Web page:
Starfield Developer on Balancing Fun and Realism: Not Every Planet is “Supposed to be Disney World”

“The point of the vastness of space is you should feel small. It should feel overwhelming,” says Bethesda managing director Ashley Cheng.

Starfield will be released worldwide on September 6th, but it’s had hundreds of thousands of players courtesy of early access. Many are already having fun traversing the universe and its +1000 planets. However, not all have heaps of content, which matches director Todd Howard’s statement that only 10 percent have life on them.

Speaking to The New York Times, studio managing director Ashley Cheng shined more light on the barren planets. The studio had to balance “enjoyment and authenticity”, and not every planet “is supposed to be Disney World.” This approach also emphasizes the “vastness of space” and how small the player feels in the face of it.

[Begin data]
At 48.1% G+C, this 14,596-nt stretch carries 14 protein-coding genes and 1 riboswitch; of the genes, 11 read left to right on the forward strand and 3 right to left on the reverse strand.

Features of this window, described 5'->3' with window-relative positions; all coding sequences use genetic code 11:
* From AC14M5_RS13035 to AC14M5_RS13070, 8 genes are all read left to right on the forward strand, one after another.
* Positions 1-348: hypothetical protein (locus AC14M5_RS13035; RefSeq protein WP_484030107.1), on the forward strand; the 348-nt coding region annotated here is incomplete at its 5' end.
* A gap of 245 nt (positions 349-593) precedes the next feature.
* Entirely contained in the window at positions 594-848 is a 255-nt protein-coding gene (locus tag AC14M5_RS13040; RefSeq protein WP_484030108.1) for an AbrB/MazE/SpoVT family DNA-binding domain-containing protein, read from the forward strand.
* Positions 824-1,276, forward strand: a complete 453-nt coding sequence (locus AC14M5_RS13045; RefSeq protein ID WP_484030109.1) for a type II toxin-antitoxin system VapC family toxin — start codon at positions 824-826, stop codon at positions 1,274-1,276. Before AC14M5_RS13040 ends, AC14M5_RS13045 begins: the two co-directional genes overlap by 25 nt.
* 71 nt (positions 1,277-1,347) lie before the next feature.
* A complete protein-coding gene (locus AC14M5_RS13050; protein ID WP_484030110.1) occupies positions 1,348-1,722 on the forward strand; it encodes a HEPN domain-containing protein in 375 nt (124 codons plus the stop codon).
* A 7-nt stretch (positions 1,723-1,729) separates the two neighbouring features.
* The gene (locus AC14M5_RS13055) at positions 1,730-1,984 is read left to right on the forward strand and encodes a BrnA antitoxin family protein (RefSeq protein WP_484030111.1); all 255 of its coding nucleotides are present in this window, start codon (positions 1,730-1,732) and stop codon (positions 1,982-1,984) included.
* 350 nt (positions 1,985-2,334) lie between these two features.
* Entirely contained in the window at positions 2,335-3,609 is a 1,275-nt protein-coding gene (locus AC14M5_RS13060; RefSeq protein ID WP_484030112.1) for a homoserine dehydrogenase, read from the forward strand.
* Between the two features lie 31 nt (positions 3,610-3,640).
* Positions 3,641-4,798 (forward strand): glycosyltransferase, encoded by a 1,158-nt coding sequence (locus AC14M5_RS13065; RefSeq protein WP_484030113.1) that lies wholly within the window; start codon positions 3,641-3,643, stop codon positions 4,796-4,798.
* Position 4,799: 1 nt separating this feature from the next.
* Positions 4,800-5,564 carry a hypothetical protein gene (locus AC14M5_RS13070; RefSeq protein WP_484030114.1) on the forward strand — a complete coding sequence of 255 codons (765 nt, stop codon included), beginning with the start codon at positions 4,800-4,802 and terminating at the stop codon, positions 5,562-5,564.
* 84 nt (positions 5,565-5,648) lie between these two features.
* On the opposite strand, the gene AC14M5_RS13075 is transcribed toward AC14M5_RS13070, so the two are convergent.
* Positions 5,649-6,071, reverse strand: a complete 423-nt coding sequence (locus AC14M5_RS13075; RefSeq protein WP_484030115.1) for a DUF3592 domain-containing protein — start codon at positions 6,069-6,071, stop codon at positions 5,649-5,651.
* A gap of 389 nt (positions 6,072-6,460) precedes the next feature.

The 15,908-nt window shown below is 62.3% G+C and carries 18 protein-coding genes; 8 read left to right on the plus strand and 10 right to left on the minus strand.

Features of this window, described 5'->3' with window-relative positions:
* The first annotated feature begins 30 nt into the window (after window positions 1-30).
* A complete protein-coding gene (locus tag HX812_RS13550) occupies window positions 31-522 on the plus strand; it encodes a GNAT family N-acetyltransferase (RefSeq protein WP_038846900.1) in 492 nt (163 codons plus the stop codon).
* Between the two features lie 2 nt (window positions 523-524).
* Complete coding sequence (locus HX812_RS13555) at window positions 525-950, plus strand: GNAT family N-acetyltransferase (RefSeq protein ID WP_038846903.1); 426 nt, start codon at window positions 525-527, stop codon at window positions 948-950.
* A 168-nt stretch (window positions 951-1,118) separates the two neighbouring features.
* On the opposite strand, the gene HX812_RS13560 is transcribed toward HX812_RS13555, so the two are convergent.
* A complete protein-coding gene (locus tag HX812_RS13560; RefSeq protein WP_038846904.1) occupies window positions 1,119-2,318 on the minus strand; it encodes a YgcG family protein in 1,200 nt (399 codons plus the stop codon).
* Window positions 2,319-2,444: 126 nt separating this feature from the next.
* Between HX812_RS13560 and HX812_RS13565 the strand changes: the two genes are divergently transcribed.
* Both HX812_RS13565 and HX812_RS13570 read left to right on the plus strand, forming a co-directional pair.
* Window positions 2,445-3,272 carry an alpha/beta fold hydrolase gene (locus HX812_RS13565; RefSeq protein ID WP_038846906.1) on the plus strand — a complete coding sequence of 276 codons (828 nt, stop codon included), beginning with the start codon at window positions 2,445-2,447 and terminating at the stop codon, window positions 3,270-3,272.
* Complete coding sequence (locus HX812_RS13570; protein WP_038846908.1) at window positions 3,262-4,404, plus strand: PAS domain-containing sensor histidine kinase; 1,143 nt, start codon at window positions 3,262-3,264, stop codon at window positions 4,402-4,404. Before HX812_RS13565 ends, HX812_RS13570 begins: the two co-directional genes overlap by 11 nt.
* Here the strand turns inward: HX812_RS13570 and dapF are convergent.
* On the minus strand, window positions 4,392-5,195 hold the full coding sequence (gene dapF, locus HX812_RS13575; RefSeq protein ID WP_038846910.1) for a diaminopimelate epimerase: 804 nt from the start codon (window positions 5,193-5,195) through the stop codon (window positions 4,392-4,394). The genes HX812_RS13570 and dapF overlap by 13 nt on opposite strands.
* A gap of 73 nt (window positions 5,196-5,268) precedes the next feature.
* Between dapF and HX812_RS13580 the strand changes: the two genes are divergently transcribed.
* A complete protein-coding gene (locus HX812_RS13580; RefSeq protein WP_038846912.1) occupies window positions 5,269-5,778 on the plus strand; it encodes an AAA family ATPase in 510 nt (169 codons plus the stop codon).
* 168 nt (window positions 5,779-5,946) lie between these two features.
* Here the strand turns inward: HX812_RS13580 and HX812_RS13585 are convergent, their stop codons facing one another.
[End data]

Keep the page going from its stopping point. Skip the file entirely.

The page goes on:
“The point of the vastness of space is you should feel small. It should feel overwhelming. Everyone’s concerned that empty planets are going to be boring. But when the astronauts went to the moon, there was nothing there. They certainly weren’t bored.”

Of course, each planet in Starfield does have something to do, from mining resources to surveying life and setting up outposts. The good news is that there’s plenty of content, like Volii Alpha, which is home to the cyberpunk-esque Neon. There’s also New Atlantis on Jemison in the Alpha Centauri system.